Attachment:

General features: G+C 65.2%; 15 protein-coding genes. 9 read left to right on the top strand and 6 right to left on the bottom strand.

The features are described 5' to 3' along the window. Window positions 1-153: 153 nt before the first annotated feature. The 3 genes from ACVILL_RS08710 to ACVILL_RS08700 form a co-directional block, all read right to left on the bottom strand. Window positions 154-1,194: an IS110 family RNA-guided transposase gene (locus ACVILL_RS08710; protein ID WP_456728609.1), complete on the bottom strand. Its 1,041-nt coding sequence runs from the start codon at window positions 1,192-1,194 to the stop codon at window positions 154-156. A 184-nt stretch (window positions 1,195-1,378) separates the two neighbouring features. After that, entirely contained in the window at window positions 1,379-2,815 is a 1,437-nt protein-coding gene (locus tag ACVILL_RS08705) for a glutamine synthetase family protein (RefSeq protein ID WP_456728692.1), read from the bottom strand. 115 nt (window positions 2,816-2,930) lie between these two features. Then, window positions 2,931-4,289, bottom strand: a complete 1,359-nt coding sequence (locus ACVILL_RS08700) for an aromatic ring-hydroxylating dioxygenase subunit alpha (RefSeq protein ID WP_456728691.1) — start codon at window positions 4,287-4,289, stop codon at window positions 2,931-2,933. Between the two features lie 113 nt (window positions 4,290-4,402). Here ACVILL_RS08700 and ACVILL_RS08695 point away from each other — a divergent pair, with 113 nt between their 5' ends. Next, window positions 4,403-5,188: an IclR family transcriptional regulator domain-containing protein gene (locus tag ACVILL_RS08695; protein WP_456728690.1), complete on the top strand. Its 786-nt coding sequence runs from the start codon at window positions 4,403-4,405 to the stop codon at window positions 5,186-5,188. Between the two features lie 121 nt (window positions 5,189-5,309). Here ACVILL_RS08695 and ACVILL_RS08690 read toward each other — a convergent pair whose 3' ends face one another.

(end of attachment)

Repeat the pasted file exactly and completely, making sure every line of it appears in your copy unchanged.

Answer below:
General features: G+C 65.2%; 15 protein-coding genes. 9 read left to right on the top strand and 6 right to left on the bottom strand.

The features are described 5' to 3' along the window. Window positions 1-153: 153 nt before the first annotated feature. The 3 genes from ACVILL_RS08710 to ACVILL_RS08700 form a co-directional block, all read right to left on the bottom strand. Window positions 154-1,194: an IS110 family RNA-guided transposase gene (locus ACVILL_RS08710; protein ID WP_456728609.1), complete on the bottom strand. Its 1,041-nt coding sequence runs from the start codon at window positions 1,192-1,194 to the stop codon at window positions 154-156. A 184-nt stretch (window positions 1,195-1,378) separates the two neighbouring features. After that, entirely contained in the window at window positions 1,379-2,815 is a 1,437-nt protein-coding gene (locus tag ACVILL_RS08705) for a glutamine synthetase family protein (RefSeq protein ID WP_456728692.1), read from the bottom strand. 115 nt (window positions 2,816-2,930) lie between these two features. Then, window positions 2,931-4,289, bottom strand: a complete 1,359-nt coding sequence (locus ACVILL_RS08700) for an aromatic ring-hydroxylating dioxygenase subunit alpha (RefSeq protein ID WP_456728691.1) — start codon at window positions 4,287-4,289, stop codon at window positions 2,931-2,933. Between the two features lie 113 nt (window positions 4,290-4,402). Here ACVILL_RS08700 and ACVILL_RS08695 point away from each other — a divergent pair, with 113 nt between their 5' ends. Next, window positions 4,403-5,188: an IclR family transcriptional regulator domain-containing protein gene (locus tag ACVILL_RS08695; protein WP_456728690.1), complete on the top strand. Its 786-nt coding sequence runs from the start codon at window positions 4,403-4,405 to the stop codon at window positions 5,186-5,188. Between the two features lie 121 nt (window positions 5,189-5,309). Here ACVILL_RS08695 and ACVILL_RS08690 read toward each other — a convergent pair whose 3' ends face one another.